Thursday, August 27, 2009

The Indie Jones

No, not that Indy Jones.

Just about everyone has heard of indie films, movies made on small budgets by unknown companies that manage to be a little more daring and avant-garde in their stories. But not many people know about the indie RPG scene. Like those indie filmmakers, indie RPG publishers push the boundaries of what makes a game.

While opinions differ (significantly in some cases, so be careful out there!), my understanding is that "traditional" games focus on representing the world, providing "reality models", much like the physics engine in a video game. They vary widely in how much resolution the system provides. Some of try to stay very close to reality, like GURPS, while most feature some level of "cinematic" or action movie-style realism, like the HERO system or Fuzion. The main advantage of a system like this is that it can be applied to a wide variety of worlds because the rules are generally applicable.

Indie games have rules that emphasize story and character over the world.

FATE and Burning Wheel are both excellent games that focus on characters. Both reward players for making decisions that are "in-character" even if it isn't the most practical or effective decision. While White Wolf is one of the major players in the RPG industry, it was one of the pioneers of this methodology, as characters in their game Vampire: The Masquerade had a Humanity score that would rise and fall based on the things that the character was forced to do to maintain their vampiric existence.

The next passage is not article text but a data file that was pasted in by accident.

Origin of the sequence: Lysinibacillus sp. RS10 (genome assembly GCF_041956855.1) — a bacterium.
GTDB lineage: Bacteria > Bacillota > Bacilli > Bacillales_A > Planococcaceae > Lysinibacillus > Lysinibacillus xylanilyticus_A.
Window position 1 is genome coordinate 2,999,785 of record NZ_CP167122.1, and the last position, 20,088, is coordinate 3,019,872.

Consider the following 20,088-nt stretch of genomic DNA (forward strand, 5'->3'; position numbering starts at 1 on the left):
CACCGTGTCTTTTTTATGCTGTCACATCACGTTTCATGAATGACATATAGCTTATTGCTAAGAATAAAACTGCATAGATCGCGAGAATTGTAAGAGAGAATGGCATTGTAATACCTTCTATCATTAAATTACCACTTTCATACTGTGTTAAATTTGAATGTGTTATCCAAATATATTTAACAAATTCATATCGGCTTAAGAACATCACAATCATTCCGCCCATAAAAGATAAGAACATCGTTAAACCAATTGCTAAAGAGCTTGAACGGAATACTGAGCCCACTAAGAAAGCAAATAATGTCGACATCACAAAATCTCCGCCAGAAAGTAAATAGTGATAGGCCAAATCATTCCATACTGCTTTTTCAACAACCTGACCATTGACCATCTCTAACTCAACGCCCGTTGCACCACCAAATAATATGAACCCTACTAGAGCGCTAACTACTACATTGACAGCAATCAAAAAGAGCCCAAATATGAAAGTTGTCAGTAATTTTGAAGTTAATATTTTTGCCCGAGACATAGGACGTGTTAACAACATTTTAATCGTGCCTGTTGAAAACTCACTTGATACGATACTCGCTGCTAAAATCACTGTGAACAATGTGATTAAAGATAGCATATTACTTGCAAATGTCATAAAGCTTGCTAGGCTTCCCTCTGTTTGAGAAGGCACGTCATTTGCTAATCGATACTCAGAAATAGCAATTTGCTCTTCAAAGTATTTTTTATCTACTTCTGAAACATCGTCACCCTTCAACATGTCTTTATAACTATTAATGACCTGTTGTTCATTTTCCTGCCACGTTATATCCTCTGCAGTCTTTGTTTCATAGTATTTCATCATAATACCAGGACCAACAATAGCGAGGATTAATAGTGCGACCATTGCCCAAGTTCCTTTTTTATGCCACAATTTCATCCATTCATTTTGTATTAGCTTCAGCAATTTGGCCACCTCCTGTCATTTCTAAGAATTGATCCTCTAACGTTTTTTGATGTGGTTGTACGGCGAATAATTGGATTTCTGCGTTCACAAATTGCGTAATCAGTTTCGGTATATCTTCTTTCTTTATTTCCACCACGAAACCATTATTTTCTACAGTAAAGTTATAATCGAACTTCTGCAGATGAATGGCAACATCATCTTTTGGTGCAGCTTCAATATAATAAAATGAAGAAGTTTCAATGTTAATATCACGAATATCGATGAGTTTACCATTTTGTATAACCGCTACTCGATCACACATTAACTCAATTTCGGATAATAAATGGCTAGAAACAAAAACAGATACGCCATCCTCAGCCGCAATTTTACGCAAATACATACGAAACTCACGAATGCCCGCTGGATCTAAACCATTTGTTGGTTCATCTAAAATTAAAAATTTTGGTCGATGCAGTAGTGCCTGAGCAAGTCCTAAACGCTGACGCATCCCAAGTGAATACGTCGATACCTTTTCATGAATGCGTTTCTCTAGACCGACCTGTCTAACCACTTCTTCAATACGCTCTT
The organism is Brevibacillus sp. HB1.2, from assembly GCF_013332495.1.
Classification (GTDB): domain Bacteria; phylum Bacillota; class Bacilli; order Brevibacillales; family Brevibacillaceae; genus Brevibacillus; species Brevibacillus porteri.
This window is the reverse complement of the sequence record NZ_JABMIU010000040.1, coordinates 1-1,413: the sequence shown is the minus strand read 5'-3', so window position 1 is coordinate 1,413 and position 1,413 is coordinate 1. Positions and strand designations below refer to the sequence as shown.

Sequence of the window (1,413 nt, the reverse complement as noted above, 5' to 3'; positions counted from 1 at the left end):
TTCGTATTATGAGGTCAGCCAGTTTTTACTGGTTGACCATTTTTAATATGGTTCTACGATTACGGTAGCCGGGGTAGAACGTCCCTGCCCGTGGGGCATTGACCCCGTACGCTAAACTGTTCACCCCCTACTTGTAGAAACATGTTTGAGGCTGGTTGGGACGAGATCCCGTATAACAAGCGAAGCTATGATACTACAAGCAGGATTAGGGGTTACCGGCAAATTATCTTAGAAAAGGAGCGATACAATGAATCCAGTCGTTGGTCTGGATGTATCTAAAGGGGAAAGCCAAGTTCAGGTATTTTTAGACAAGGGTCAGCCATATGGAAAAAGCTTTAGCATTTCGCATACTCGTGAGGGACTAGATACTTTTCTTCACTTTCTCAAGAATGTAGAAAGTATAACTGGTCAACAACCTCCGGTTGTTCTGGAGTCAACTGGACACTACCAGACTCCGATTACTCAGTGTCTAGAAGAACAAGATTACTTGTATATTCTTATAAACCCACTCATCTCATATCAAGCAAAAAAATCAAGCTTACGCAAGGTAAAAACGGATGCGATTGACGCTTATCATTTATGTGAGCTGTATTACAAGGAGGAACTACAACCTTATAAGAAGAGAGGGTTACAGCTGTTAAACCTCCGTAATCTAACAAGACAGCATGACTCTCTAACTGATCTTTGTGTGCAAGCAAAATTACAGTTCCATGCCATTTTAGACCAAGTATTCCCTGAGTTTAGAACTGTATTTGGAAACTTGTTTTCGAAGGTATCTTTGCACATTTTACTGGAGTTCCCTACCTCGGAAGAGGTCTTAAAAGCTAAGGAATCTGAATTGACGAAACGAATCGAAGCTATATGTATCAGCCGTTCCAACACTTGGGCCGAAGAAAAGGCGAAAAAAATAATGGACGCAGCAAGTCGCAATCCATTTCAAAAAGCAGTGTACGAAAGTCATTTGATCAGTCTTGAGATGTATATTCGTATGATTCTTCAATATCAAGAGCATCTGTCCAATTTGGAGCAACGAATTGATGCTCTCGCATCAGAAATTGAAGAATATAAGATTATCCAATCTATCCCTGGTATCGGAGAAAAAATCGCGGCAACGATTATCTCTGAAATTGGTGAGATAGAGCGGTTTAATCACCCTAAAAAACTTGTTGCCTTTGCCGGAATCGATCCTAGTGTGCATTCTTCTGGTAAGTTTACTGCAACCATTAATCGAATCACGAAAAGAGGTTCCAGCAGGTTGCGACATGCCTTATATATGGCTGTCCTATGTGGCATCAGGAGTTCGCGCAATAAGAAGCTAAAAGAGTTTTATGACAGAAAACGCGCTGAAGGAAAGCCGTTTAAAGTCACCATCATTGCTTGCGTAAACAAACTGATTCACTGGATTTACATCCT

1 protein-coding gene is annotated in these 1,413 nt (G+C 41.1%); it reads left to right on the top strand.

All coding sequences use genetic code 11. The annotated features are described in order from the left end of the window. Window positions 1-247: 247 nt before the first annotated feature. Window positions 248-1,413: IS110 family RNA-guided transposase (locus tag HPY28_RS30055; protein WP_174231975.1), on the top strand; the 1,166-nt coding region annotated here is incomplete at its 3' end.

The games that focus on story tend toward telling a certain story with near-endless variation. My Life With Master gives players the roles of minions to a cruel and wicked Master (Suddenly, I'm thinking of running this game with the players being Winged Monkeys and the Master is the Wicked Witch of the West). The players then direct their characters through the process of discovering that not everyone is cruel and eventually overthrowing and escaping from the Master.

Adventures in Oz fits my definition of an indie game. For one, it is very much a one man show (me) with a minimal budget. For another, the game is designed from the ground up to tell Ozzy stories. If I had to define the archetypal Oz story in a sentence, it would be "Exploring Oz with your friends." The exploration aspect is covered in the extensive section on the Land of Oz, along with tips on making your own Ozzy locations to explore. The friendship angle is covered with the Oz Point/Friends List mechanic. Making new friends or helping friends that you already have earn Oz Points, which can then be used to get a favor from a friend on your list.

What's your definition of "indie"? What's you're favorite indie game?

1 comment:

Dagda said...

. . .that's not a definition, that's a reocurring trend within a given subgroup. If I look up "Taxi Driver" in a dictionary, it's not going to say "Someone who yells at traffic lights."

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